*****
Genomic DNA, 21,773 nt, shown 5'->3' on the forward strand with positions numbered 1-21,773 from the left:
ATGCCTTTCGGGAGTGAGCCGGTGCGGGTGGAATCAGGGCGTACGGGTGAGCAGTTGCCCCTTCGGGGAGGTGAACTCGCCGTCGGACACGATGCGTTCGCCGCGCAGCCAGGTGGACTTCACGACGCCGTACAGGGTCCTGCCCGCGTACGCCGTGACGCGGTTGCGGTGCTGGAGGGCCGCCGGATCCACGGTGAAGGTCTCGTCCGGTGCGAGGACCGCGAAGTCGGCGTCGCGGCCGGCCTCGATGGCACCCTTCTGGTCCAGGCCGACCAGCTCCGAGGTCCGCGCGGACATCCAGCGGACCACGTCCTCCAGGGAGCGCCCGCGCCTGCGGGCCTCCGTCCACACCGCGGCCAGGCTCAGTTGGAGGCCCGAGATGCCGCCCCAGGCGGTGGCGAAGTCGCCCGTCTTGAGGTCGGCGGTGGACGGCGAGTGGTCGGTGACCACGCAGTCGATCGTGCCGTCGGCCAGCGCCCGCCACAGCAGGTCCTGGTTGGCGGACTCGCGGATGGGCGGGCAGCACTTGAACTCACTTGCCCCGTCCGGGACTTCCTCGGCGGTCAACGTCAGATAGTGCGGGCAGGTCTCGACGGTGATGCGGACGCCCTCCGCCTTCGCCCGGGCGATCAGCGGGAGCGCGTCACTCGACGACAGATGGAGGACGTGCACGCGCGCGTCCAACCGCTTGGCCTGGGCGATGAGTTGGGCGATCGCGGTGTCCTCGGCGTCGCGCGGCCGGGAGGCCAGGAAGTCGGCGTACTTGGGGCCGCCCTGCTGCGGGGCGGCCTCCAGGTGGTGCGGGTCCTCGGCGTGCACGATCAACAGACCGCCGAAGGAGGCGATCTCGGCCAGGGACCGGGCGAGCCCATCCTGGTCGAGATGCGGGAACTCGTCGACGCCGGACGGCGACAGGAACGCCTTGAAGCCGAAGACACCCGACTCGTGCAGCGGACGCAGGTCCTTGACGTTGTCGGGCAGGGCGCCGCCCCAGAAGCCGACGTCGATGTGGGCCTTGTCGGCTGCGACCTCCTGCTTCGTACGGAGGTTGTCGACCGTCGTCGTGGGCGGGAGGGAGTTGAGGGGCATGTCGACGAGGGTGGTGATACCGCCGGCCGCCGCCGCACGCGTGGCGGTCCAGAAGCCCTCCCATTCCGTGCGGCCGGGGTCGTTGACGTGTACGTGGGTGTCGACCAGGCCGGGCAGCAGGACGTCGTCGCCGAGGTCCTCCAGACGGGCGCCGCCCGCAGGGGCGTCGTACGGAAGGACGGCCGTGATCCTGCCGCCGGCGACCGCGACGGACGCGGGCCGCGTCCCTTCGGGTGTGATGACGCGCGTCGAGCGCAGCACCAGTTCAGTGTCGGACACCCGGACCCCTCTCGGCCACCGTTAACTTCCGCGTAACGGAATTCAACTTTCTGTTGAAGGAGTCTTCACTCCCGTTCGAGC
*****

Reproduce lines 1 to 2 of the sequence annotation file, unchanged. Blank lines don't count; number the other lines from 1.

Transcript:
Genomic DNA, 21,773 nt, shown 5'->3' on the forward strand with positions numbered 1-21,773 from the left:
ATGCCTTTCGGGAGTGAGCCGGTGCGGGTGGAATCAGGGCGTACGGGTGAGCAGTTGCCCCTTCGGGGAGGTGAACTCGCCGTCGGACACGATGCGTTCGCCGCGCAGCCAGGTGGACTTCACGACGCCGTACAGGGTCCTGCCCGCGTACGCCGTGACGCGGTTGCGGTGCTGGAGGGCCGCCGGATCCACGGTGAAGGTCTCGTCCGGTGCGAGGACCGCGAAGTCGGCGTCGCGGCCGGCCTCGATGGCACCCTTCTGGTCCAGGCCGACCAGCTCCGAGGTCCGCGCGGACATCCAGCGGACCACGTCCTCCAGGGAGCGCCCGCGCCTGCGGGCCTCCGTCCACACCGCGGCCAGGCTCAGTTGGAGGCCCGAGATGCCGCCCCAGGCGGTGGCGAAGTCGCCCGTCTTGAGGTCGGCGGTGGACGGCGAGTGGTCGGTGACCACGCAGTCGATCGTGCCGTCGGCCAGCGCCCGCCACAGCAGGTCCTGGTTGGCGGACTCGCGGATGGGCGGGCAGCACTTGAACTCACTTGCCCCGTCCGGGACTTCCTCGGCGGTCAACGTCAGATAGTGCGGGCAGGTCTCGACGGTGATGCGGACGCCCTCCGCCTTCGCCCGGGCGATCAGCGGGAGCGCGTCACTCGACGACAGATGGAGGACGTGCACGCGCGCGTCCAACCGCTTGGCCTGGGCGATGAGTTGGGCGATCGCGGTGTCCTCGGCGTCGCGCGGCCGGGAGGCCAGGAAGTCGGCGTACTTGGGGCCGCCCTGCTGCGGGGCGGCCTCCAGGTGGTGCGGGTCCTCGGCGTGCACGATCAACAGACCGCCGAAGGAGGCGATCTCGGCCAGGGACCGGGCGAGCCCATCCTGGTCGAGATGCGGGAACTCGTCGACGCCGGACGGCGACAGGAACGCCTTGAAGCCGAAGACACCCGACTCGTGCAGCGGACGCAGGTCCTTGACGTTGTCGGGCAGGGCGCCGCCCCAGAAGCCGACGTCGATGTGGGCCTTGTCGGCTGCGACCTCCTGCTTCGTACGGAGGTTGTCGACCGTCGTCGTGGGCGGGAGGGAGTTGAGGGGCATGTCGACGAGGGTGGTGATACCGCCGGCCGCCGCCGCACGCGTGGCGGTCCAGAAGCCCTCCCATTCCGTGCGGCCGGGGTCGTTGACGTGTACGTGGGTGTCGACCAGGCCGGGCAGCAGGACGTCGTCGCCGAGGTCCTCCAGACGGGCGCCGCCCGCAGGGGCGTCGTACGGAAGGACGGCCGTGATCCTGCCGCCGGCGACCGCGACGGACGCGGGCCGCGTCCCTTCGGGTGTGATGACGCGCGTCGAGCGCAGCACCAGTTCAGTGTCGGACACCCGGACCCCTCTCGGCCACCGTTAACTTCCGCGTAACGGAATTCAACTTTCTGTTGAAGGAGTCTTCACTCCCGTTCGAGC